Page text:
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Monday, April 1, 2013


Kneading Batter for Noodles
Photo by: Lord-Williams
1. kitchen, 2. cuisine. The cuisine of a territory in the Middle Ages was influenced by the weather. Scots ate oat bread as it is difficult to grow wheat there, while Castilians had wheat. Beside its own products, the cuisine was influenced by the territories bordering it. Navarra, for example, was heavily influenced by French, Catalan and Aragonese cooking and somewhat less by Al-Andalus and Castilla.  It is interesting to note that out of the five spouses the kings and queen of Navarra between 1350-1600 three were French. One from Aragon and one from Castile. Foreign consorts of kings and queen have been known to bring their cooks with them when they married. Also foreign aristocrats traveling to abroad took their cooks with them as well, which influenced native cooks as they exchanged recipes. Pilgrims on the Way of St. James introduced dishes from their countries and visa versa. Due to the Roman invasions, Islamic occupation and Spanish domination in parts of what is Italy today, Iberian cuisine was the most sophisticated in Europe between the 13th and 15th centuries. [Serrano. 2008:365:368-369]



Rolling out the Dough
Photo by: Lord-Willliams
1 lb semolina flour
sheep’s fat from the tail
salt to taste
1 onion chopped
1 lb lamb
1 tbsp virgin olive oil
½ tsp pepper
1 tbsp chopped cilantro

1 tsp ground cinnamon
freshly scraped ginger

Homemade Noodles with Lamb
Photo by: Lord-Williams

Dip hands in fat vigorously knead one pound of semolina with water and salt. Place it in a covered bowl. Roll out the dough like a jelly roll slice it widthwise. Roll out the strips. Cut them and shape them like very thin wheat grains with the tips thinner than the center; when done place them in a basket. When all the dough is shaped, dry the noodles in the sun. Make more semolina dough and more batches of noodles until needed is made.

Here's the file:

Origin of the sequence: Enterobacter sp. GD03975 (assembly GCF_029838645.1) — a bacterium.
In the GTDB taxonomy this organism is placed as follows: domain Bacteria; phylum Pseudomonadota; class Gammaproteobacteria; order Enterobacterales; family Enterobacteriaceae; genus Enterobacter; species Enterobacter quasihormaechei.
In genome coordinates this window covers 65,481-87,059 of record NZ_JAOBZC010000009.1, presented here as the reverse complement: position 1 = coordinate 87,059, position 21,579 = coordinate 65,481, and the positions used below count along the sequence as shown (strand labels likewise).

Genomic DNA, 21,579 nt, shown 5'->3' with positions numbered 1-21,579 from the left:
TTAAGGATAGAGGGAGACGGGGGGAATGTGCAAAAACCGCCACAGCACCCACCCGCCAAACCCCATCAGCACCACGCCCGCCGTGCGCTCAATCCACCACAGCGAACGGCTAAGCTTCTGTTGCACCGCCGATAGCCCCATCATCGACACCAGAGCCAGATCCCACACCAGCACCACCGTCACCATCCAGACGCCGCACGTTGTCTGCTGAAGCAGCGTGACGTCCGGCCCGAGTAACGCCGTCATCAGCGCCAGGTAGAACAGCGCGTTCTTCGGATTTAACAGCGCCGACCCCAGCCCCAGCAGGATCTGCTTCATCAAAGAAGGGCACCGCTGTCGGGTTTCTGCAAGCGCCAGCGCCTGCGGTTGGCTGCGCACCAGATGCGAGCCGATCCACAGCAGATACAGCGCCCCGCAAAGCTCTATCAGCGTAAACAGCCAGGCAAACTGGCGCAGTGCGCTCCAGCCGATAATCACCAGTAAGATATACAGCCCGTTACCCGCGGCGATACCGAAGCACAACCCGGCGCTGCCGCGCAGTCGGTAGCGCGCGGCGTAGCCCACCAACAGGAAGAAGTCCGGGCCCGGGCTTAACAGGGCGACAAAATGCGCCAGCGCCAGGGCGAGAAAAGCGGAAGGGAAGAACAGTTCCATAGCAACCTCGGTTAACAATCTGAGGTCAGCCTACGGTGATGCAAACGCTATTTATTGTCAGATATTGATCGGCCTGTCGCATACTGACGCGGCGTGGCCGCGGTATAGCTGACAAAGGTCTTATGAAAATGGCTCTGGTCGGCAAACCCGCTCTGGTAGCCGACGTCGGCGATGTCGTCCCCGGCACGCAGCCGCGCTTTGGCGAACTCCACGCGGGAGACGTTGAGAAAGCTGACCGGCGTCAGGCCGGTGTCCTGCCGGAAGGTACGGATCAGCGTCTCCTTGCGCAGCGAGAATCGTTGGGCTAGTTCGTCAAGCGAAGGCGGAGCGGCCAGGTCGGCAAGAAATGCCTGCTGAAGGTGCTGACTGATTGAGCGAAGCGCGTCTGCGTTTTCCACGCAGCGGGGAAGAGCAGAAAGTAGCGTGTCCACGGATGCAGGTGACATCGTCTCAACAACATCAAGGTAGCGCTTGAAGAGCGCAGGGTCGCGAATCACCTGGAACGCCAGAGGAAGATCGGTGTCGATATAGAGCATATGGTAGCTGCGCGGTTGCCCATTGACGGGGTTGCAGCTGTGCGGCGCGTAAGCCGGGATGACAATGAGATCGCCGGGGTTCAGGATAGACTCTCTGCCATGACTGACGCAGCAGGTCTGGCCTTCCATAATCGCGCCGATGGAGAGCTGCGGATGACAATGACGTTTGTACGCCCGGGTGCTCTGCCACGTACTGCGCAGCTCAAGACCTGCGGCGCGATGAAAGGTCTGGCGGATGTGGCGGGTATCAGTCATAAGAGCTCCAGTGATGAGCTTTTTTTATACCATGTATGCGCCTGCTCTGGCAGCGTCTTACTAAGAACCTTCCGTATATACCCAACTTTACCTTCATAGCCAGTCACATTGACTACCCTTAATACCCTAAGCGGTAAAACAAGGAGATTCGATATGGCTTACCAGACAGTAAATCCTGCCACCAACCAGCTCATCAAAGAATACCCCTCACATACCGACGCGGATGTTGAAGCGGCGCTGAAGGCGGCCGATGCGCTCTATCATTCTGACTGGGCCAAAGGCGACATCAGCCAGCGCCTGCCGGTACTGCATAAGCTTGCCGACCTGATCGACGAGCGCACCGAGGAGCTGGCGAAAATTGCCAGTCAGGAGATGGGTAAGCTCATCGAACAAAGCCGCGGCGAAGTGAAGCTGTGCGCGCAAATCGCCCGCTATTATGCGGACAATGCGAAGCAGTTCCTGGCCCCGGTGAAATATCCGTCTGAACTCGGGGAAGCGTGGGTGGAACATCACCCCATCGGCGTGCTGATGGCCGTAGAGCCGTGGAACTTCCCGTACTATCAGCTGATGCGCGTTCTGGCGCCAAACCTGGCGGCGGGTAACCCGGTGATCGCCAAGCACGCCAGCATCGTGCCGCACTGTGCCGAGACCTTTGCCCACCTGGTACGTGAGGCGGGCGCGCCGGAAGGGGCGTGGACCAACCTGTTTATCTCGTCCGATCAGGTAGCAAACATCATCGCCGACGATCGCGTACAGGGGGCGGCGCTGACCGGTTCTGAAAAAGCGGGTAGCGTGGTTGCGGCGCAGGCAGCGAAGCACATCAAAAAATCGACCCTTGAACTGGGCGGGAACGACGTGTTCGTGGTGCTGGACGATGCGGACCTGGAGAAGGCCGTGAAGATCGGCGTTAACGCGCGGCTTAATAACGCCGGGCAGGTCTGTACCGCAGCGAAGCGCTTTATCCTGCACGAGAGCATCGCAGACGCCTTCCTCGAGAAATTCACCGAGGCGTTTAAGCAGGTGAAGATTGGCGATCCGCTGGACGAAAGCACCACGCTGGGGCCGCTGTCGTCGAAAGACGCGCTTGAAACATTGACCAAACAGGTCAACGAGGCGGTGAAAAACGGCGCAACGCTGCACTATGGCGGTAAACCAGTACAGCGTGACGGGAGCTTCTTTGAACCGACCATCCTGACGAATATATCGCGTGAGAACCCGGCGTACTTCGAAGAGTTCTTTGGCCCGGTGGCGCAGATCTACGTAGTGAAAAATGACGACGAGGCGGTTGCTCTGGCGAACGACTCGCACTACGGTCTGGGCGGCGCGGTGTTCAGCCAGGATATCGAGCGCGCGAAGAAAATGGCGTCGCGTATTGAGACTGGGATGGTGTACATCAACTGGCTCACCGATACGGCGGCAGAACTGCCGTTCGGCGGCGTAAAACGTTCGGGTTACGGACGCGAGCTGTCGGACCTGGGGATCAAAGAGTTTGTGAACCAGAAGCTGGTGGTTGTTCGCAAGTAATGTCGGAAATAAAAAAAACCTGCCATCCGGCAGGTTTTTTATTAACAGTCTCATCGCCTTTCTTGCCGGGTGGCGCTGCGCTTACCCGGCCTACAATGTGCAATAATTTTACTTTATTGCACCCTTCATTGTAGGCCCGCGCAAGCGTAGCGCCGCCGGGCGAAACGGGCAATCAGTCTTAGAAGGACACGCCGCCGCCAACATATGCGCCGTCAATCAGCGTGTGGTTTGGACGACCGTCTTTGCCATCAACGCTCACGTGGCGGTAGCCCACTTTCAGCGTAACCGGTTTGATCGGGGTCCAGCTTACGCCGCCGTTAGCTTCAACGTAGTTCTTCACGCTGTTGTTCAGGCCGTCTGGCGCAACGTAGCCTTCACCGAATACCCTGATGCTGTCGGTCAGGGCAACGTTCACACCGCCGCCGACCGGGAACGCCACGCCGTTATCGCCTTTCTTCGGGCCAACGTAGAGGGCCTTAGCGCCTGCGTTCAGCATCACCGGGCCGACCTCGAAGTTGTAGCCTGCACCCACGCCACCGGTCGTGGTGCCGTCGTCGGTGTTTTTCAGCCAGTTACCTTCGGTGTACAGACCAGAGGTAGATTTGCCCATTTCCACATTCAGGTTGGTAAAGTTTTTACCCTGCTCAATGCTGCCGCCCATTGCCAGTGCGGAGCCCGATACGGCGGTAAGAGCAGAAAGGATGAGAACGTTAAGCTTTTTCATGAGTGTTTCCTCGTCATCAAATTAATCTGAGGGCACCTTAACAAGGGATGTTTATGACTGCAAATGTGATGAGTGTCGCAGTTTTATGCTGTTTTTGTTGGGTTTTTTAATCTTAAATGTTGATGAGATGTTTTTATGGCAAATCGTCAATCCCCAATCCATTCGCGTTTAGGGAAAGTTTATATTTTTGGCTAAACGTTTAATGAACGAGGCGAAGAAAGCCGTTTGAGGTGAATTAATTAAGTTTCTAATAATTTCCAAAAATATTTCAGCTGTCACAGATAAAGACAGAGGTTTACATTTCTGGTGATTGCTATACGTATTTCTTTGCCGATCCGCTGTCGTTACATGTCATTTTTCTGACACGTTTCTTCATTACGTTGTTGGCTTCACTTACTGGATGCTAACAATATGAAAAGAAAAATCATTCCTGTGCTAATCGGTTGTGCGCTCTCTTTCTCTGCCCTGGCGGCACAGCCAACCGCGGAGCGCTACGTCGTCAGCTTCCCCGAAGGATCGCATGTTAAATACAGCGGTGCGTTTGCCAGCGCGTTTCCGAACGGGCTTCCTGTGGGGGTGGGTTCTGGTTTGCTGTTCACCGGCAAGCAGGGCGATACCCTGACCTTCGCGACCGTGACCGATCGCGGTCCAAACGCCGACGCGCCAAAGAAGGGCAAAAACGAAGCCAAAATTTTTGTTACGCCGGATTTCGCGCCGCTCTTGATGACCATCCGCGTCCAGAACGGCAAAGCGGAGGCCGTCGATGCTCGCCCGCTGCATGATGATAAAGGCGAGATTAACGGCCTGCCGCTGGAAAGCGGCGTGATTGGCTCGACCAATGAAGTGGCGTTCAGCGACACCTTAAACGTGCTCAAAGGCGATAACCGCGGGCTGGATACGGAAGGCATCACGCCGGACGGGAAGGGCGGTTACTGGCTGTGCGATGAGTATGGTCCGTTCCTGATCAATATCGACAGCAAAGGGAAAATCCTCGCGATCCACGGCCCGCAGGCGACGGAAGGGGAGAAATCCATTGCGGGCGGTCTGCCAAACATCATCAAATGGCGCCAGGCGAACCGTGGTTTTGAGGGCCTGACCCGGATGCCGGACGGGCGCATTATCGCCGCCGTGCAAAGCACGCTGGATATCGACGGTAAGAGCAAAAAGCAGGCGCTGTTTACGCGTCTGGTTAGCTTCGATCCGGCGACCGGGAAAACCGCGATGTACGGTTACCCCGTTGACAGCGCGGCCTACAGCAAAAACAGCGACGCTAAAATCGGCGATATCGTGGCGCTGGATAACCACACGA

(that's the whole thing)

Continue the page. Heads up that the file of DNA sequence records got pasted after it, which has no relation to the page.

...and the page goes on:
When ready to cook sauté chopped onion in olive oil until translucent. Select the best parts of lamb from the breast, loin, tail and other areas; cut them into medium size pieces. Clean them and put them in a big pan with plenty of water, salt, oil, pepper, cilantro and onion and heat. When cooked remove the meat from the pan.

Gently boil the noodles in the broth over low heat. When cooked, remove the noodles reserving the broth. In the meantime, fry the boiled meat in a pan with fresh or salted fat until browned. Place the noodles in a tureen and put the meat on top. Sprinkle cinnamon and ginger on top and serve.

If noodles with a robust chicken are preferred prepare as above.


  1. If you are in Madrid this weekend, don't miss the small food fair in Orense St. near H&M and Zara. They have delicatessen from the old medieval kingdoms: from Navarra to Galicia, and of course Castilla and Aragon (the Baleares island to be precise). Artisan vegetables and fish preserves, rye bread, empanadas, and a very good selection of cheeses, ham, chorizo, salchichón and other pork delicacies...

    Pay attention if you miss this fair, because it rotates and you can find in other streets, specially in Fuencarral St. near Bilbao.

  2. Sounds like a lovely break from the kichen! - Many thanks for the tip!

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